But don't let me stop there, cause I've got even better examples and we all know this post isn't long enough already.

Perhaps the best example of the superior communication that may have helped Crazy Homeless Guy comes from the master of simplicity, the king of concise, the great, legendary orator, Frankenstein and his immortal words:

Fire, bad.

Really now, how much more succinct can you get. Two words and you've pretty much got the point across.

When I was in Italy a few years ago, a homeless man came up to me and asked for money. When he realized I was American, he started asking me about our President and my feelings towards his political agenda. I was stunned. The homeless man started talking in great detail about the political maneuvers, strategic alliances and discreet agendas that our government was practicing. He discussed intricacies of concepts I knew very little about, despite the fact that I had seen their headlines in the paper for days.

In Europe, the homeless are sophisticated in their conversations.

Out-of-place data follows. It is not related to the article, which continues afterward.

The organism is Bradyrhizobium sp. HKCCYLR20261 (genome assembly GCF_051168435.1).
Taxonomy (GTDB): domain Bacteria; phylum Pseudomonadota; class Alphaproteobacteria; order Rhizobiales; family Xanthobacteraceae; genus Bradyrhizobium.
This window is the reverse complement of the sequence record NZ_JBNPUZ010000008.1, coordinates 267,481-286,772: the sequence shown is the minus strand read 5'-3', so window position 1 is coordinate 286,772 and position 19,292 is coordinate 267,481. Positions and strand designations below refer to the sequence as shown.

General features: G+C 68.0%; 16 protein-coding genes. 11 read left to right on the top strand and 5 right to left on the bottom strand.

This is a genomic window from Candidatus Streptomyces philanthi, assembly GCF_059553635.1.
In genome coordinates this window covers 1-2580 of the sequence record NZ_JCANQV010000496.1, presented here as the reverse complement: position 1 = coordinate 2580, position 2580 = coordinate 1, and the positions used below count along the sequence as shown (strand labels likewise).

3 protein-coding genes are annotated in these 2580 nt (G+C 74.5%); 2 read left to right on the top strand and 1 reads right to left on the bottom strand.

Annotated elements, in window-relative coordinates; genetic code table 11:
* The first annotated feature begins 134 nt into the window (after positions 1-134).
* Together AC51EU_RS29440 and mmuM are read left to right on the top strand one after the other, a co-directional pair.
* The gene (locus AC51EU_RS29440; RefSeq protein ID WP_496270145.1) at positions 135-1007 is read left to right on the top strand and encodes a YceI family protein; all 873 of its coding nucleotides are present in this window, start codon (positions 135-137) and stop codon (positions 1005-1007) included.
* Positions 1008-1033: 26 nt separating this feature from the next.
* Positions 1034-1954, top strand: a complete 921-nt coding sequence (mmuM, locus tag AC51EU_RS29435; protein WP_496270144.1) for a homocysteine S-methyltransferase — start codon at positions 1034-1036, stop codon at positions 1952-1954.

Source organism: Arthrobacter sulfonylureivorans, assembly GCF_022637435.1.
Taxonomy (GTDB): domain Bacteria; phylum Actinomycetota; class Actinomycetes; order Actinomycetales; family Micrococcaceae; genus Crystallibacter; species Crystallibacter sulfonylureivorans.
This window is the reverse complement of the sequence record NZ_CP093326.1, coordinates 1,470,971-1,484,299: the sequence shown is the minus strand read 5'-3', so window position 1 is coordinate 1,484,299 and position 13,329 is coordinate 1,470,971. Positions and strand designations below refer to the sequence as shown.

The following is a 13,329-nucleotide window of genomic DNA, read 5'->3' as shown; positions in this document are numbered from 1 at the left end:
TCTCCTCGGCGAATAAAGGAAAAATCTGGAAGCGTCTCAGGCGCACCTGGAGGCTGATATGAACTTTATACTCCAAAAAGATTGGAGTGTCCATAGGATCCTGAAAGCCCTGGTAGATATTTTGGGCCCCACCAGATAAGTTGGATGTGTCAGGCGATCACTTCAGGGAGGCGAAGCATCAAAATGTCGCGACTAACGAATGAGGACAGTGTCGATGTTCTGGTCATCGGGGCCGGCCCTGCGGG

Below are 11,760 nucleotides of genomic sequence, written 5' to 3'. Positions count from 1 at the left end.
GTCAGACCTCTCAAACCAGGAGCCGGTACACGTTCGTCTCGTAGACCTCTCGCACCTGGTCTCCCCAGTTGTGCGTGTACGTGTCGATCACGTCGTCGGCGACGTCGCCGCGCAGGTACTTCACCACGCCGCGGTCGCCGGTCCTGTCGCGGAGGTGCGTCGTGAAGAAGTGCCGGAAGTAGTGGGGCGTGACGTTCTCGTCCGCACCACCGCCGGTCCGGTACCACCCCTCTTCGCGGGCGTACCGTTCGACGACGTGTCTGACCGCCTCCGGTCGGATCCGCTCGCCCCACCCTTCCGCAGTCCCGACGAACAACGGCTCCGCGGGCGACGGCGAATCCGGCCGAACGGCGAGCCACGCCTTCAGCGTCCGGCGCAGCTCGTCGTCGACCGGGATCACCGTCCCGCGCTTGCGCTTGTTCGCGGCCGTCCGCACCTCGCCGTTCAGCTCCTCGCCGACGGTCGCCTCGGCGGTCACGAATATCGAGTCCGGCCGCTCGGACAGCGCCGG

In the US, we scream things like I WILL KILL ANYBODY WHO TALKS TO ME, when everybody knows that a simple "Talking, bad" will do.


No Wetsuit Girl... overseas! said...

I was with you until the Stephen King thing... It's interesting the things that you get to experience on a bicycle instead of an enclosed, fast-mooving car with a built-in sound system. I used to keep a tally of all the wildlife I saw... lying like a pancake in the gutter: deer, squirrels, cats, mice, and even a baby mountain lion and a mallard duck. Anyway, can you really blame the guy? If I could talk at 6:30 in the morning (which I usually can't, not in syllables anyway) I would probably say, "I will kill anyone who talks to me" too. Or at least "I'll kill..." to cut my words down to 7.

JohnnyTri said...

Im glad the most I get from others out that early in the morning is a moooooooo... cows is about it where I ride in the country..

great links for the google maps, had me playing that for about 20 mins before I came back to finish your blog.. :)

rockon` and stay safe..

Anonymous said...

Wow! It's like a really bad car wreck; I want to stop reading, but I can't!

Andra Sue said...

Ah, Santa I've missed you! Can't wait for my next trip in mid-April. Maybe I'll see your crazy yelling homeless guy. Or crazy can't stop espousing my policical beliefs at Wild Oats customer guy. Or crazy bus-window sunglasses and mukluk boots with short-shorts girl. Or crazy stinky one-dreadlock guy. The anticipation rises...

Diane said...

I just discovered your blog and love it - particularly enjoyed the irony of your last two posts - The Filling of a Blank Mind followed by this one. Hilarious!

j. said...

Thanks for stopping by, Di. (Oh look, I can still rhyme. I'm a poet.)